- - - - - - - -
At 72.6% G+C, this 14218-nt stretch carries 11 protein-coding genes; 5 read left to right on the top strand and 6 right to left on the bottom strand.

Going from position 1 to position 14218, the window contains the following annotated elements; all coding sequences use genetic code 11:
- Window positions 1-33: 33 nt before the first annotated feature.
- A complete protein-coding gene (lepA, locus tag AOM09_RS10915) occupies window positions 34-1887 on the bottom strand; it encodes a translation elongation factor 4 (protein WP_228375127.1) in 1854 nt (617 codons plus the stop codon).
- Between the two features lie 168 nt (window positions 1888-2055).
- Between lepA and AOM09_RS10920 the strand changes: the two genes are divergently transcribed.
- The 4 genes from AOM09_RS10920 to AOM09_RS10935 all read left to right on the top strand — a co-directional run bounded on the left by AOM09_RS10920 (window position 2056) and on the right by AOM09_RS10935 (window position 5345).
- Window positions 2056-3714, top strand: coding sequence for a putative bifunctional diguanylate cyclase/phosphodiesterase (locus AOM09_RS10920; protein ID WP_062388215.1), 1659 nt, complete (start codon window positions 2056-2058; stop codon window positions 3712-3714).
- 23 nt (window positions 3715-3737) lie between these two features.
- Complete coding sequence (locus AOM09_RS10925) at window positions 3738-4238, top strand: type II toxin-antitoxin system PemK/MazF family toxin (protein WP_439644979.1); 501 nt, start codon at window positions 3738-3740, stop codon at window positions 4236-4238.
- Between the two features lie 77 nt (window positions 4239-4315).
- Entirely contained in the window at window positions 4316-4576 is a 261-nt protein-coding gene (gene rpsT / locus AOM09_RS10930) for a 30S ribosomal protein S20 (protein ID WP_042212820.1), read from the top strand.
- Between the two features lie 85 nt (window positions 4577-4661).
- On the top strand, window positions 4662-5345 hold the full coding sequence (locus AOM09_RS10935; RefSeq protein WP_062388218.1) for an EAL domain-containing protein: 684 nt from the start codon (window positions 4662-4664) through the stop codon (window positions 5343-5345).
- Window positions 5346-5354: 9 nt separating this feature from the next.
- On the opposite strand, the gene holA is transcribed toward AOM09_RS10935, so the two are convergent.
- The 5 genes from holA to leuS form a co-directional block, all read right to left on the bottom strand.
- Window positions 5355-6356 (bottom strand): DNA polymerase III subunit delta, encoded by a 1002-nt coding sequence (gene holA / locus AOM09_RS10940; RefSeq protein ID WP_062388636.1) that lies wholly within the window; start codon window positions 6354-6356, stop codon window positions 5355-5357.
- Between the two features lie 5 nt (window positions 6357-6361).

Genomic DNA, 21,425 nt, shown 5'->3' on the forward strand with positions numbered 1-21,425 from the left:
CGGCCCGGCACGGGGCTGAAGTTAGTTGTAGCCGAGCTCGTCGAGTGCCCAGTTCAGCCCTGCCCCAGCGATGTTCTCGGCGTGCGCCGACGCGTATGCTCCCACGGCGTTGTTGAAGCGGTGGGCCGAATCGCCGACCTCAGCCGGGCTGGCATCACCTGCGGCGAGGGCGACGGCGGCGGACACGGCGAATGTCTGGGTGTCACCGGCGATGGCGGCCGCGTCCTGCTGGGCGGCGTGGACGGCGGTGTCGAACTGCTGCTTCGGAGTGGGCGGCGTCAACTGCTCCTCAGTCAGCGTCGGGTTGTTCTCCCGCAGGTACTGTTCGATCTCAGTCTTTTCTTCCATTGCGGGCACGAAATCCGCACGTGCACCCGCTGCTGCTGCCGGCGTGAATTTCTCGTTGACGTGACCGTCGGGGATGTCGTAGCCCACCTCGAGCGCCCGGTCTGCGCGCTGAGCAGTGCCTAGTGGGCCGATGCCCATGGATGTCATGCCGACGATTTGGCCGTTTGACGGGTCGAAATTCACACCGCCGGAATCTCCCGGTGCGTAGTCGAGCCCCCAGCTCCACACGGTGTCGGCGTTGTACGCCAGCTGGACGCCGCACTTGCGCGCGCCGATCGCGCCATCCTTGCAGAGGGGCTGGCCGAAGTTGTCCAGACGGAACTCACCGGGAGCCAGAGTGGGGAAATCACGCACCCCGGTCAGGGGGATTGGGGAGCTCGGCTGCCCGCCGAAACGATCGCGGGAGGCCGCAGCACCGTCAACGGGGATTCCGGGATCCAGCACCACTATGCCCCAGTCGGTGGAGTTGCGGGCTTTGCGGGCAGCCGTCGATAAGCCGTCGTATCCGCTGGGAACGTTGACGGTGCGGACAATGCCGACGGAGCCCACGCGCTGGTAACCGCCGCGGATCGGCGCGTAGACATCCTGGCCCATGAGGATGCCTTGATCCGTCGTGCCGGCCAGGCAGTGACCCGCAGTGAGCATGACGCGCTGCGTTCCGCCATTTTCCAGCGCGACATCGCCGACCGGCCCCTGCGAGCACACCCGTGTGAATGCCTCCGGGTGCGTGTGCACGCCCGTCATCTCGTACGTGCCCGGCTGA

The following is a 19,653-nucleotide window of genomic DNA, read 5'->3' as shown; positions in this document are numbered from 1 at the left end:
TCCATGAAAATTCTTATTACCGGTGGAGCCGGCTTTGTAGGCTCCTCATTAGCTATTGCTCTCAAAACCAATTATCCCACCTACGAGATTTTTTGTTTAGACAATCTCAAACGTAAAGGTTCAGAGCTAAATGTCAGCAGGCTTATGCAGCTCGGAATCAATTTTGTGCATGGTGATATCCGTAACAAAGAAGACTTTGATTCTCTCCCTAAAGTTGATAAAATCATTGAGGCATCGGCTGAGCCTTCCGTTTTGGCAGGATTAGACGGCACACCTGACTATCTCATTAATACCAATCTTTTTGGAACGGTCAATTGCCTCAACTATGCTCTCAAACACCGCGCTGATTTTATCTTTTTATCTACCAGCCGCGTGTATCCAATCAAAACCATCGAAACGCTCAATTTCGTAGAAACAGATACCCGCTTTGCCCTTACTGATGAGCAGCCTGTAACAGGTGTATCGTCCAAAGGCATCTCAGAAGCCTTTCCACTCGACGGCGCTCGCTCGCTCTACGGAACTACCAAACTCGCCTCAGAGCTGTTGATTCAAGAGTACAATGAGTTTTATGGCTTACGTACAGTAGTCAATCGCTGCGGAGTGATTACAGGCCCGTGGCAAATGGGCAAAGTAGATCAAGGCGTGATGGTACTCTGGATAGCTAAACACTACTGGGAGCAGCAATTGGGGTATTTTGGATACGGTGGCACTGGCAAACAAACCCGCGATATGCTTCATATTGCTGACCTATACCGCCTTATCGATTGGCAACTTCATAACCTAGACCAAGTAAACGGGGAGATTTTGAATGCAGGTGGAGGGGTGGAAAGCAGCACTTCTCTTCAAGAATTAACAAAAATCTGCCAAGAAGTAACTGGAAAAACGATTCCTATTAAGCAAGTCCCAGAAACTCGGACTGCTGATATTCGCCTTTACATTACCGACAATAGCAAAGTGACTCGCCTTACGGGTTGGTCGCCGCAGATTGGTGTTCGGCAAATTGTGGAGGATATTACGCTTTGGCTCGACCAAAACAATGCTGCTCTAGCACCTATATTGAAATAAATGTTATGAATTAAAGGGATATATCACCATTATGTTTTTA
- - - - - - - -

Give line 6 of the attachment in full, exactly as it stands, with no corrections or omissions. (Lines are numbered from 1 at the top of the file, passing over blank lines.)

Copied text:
- Between lepA and AOM09_RS10920 the strand changes: the two genes are divergently transcribed.